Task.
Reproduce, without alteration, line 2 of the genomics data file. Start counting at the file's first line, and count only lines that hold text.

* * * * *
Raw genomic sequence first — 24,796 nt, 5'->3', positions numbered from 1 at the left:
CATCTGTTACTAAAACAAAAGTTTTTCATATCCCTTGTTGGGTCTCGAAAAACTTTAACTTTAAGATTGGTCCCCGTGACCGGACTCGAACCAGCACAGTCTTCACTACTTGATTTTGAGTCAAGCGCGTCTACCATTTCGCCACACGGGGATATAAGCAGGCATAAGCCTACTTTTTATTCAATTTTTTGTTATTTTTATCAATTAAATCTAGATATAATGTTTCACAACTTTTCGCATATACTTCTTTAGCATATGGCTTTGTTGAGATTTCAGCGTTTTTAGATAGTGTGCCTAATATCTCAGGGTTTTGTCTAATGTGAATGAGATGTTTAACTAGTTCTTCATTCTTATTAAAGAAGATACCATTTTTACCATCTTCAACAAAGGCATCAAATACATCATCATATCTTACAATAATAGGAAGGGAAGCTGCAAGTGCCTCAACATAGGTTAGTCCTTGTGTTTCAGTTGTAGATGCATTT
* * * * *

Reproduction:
CATCTGTTACTAAAACAAAAGTTTTTCATATCCCTTGTTGGGTCTCGAAAAACTTTAACTTTAAGATTGGTCCCCGTGACCGGACTCGAACCAGCACAGTCTTCACTACTTGATTTTGAGTCAAGCGCGTCTACCATTTCGCCACACGGGGATATAAGCAGGCATAAGCCTACTTTTTATTCAATTTTTTGTTATTTTTATCAATTAAATCTAGATATAATGTTTCACAACTTTTCGCATATACTTCTTTAGCATATGGCTTTGTTGAGATTTCAGCGTTTTTAGATAGTGTGCCTAATATCTCAGGGTTTTGTCTAATGTGAATGAGATGTTTAACTAGTTCTTCATTCTTATTAAAGAAGATACCATTTTTACCATCTTCAACAAAGGCATCAAATACATCATCATATCTTACAATAATAGGAAGGGAAGCTGCAAGTGCCTCAACATAGGTTAGTCCTTGTGTTTCAGTTGTAGATGCATTT